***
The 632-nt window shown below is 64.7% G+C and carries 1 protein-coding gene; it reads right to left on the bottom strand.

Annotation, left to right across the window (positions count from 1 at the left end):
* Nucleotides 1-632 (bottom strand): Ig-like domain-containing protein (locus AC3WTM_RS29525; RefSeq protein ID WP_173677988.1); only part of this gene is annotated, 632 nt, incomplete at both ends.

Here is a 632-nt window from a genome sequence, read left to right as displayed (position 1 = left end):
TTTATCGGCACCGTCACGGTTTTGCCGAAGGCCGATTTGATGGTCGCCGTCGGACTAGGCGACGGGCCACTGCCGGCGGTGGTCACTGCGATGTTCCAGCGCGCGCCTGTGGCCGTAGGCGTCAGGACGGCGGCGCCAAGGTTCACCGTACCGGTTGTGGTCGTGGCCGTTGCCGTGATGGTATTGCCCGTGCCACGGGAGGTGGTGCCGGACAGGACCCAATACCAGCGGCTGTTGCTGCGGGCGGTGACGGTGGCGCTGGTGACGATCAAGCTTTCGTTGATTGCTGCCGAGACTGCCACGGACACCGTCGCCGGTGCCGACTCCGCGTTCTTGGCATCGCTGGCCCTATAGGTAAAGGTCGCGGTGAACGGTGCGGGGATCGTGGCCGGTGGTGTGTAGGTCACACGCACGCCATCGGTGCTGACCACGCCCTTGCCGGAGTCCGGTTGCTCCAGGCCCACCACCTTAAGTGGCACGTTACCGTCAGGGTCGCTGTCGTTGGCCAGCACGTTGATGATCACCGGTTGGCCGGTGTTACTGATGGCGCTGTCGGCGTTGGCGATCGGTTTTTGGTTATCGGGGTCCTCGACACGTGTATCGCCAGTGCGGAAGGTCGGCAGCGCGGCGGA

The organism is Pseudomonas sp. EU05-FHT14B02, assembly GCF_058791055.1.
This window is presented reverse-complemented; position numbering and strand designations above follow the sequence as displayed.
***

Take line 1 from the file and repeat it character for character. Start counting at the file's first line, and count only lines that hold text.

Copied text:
The 632-nt window shown below is 64.7% G+C and carries 1 protein-coding gene; it reads right to left on the bottom strand.